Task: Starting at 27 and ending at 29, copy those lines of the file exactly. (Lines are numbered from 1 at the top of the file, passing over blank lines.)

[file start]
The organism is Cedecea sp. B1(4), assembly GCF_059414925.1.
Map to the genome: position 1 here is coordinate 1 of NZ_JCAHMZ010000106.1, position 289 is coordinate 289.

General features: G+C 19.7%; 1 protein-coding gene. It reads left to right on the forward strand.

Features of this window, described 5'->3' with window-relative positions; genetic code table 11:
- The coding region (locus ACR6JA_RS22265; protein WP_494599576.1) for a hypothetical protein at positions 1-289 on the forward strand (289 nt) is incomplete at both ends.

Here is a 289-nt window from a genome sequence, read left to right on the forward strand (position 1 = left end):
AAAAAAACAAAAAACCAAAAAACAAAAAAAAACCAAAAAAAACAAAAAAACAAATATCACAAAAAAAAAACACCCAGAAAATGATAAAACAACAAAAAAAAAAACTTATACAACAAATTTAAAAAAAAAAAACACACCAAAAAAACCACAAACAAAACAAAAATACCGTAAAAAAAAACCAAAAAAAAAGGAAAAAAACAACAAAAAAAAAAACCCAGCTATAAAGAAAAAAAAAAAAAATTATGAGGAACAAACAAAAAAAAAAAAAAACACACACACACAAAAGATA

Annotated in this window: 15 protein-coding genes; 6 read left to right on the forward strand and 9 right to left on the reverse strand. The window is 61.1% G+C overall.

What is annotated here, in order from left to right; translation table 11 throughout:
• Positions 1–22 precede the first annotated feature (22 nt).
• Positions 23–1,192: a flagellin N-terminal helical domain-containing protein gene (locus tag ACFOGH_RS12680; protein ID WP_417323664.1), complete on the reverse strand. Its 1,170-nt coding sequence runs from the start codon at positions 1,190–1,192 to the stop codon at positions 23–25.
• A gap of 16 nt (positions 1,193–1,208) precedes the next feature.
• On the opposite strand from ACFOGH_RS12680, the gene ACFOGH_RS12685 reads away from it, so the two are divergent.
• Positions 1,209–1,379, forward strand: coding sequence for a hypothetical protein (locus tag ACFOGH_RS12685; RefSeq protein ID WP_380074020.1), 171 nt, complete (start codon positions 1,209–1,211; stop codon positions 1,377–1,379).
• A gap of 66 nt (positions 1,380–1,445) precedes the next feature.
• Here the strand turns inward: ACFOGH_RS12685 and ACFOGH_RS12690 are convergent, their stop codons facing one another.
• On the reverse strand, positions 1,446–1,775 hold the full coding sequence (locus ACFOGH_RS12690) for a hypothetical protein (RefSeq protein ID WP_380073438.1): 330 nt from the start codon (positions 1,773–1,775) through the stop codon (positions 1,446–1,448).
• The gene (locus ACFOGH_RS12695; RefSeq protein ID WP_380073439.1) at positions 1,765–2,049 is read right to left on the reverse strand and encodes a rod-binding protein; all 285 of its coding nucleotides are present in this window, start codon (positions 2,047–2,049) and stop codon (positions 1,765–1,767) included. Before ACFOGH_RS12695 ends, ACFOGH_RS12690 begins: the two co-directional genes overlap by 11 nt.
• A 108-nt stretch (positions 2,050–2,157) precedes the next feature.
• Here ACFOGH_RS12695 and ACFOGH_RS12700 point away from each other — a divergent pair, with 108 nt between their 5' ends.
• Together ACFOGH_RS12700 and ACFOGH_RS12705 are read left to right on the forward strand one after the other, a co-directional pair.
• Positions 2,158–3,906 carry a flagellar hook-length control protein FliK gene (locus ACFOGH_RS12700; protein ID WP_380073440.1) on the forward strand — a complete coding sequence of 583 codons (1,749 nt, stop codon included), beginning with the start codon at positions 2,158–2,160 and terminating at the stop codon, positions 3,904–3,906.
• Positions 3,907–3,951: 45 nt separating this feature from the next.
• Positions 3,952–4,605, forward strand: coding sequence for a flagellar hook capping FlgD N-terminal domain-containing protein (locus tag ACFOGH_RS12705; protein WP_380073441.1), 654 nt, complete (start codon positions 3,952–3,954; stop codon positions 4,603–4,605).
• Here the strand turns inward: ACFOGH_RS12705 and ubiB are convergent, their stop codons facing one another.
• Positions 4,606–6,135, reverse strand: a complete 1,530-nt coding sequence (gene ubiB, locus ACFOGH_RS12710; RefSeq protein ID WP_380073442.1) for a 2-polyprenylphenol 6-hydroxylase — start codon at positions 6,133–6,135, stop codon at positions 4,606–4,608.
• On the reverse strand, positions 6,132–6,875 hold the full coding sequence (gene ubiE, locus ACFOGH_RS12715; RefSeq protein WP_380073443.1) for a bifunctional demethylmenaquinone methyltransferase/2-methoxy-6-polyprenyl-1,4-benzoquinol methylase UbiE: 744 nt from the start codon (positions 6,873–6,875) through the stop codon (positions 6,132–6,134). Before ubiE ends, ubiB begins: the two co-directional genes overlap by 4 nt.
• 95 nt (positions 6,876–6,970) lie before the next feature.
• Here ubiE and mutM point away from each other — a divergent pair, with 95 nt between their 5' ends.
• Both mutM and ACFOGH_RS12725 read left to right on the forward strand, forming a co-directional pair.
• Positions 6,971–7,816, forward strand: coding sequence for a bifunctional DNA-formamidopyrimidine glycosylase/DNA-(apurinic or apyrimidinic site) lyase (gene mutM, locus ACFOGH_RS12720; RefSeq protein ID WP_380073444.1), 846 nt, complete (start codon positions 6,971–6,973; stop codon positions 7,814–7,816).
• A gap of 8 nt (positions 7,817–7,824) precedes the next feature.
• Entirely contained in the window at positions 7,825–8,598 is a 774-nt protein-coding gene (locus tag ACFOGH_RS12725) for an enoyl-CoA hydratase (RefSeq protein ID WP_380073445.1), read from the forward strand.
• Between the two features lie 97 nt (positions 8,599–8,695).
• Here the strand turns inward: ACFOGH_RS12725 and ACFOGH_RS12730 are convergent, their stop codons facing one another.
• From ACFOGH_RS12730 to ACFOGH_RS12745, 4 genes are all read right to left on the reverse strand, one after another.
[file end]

• On the reverse strand, positions 6,132–6,875 hold the full coding sequence (gene ubiE, locus ACFOGH_RS12715; RefSeq protein WP_380073443.1) for a bifunctional demethylmenaquinone methyltransferase/2-methoxy-6-polyprenyl-1,4-benzoquinol methylase UbiE: 744 nt from the start codon (positions 6,873–6,875) through the stop codon (positions 6,132–6,134). Before ubiE ends, ubiB begins: the two co-directional genes overlap by 4 nt.
• 95 nt (positions 6,876–6,970) lie before the next feature.
• Here ubiE and mutM point away from each other — a divergent pair, with 95 nt between their 5' ends.